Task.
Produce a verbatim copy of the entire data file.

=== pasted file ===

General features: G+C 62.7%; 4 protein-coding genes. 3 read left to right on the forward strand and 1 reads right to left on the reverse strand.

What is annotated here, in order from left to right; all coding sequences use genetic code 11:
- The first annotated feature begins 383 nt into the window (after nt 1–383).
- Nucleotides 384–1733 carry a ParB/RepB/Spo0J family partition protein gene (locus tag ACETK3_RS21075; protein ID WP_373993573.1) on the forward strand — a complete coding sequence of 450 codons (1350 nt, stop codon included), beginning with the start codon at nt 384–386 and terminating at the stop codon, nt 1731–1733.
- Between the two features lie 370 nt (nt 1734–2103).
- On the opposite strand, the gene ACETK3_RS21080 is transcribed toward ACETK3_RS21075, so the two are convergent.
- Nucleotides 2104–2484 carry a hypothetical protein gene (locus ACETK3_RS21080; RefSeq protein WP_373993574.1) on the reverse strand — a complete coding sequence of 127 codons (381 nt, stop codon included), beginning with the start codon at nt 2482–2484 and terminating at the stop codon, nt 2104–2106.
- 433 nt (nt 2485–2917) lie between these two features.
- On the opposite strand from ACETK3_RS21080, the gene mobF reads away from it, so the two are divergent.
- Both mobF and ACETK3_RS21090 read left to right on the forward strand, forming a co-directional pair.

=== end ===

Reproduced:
General features: G+C 62.7%; 4 protein-coding genes. 3 read left to right on the forward strand and 1 reads right to left on the reverse strand.

What is annotated here, in order from left to right; all coding sequences use genetic code 11:
- The first annotated feature begins 383 nt into the window (after nt 1–383).
- Nucleotides 384–1733 carry a ParB/RepB/Spo0J family partition protein gene (locus tag ACETK3_RS21075; protein ID WP_373993573.1) on the forward strand — a complete coding sequence of 450 codons (1350 nt, stop codon included), beginning with the start codon at nt 384–386 and terminating at the stop codon, nt 1731–1733.
- Between the two features lie 370 nt (nt 1734–2103).
- On the opposite strand, the gene ACETK3_RS21080 is transcribed toward ACETK3_RS21075, so the two are convergent.
- Nucleotides 2104–2484 carry a hypothetical protein gene (locus ACETK3_RS21080; RefSeq protein WP_373993574.1) on the reverse strand — a complete coding sequence of 127 codons (381 nt, stop codon included), beginning with the start codon at nt 2482–2484 and terminating at the stop codon, nt 2104–2106.
- 433 nt (nt 2485–2917) lie between these two features.
- On the opposite strand from ACETK3_RS21080, the gene mobF reads away from it, so the two are divergent.
- Both mobF and ACETK3_RS21090 read left to right on the forward strand, forming a co-directional pair.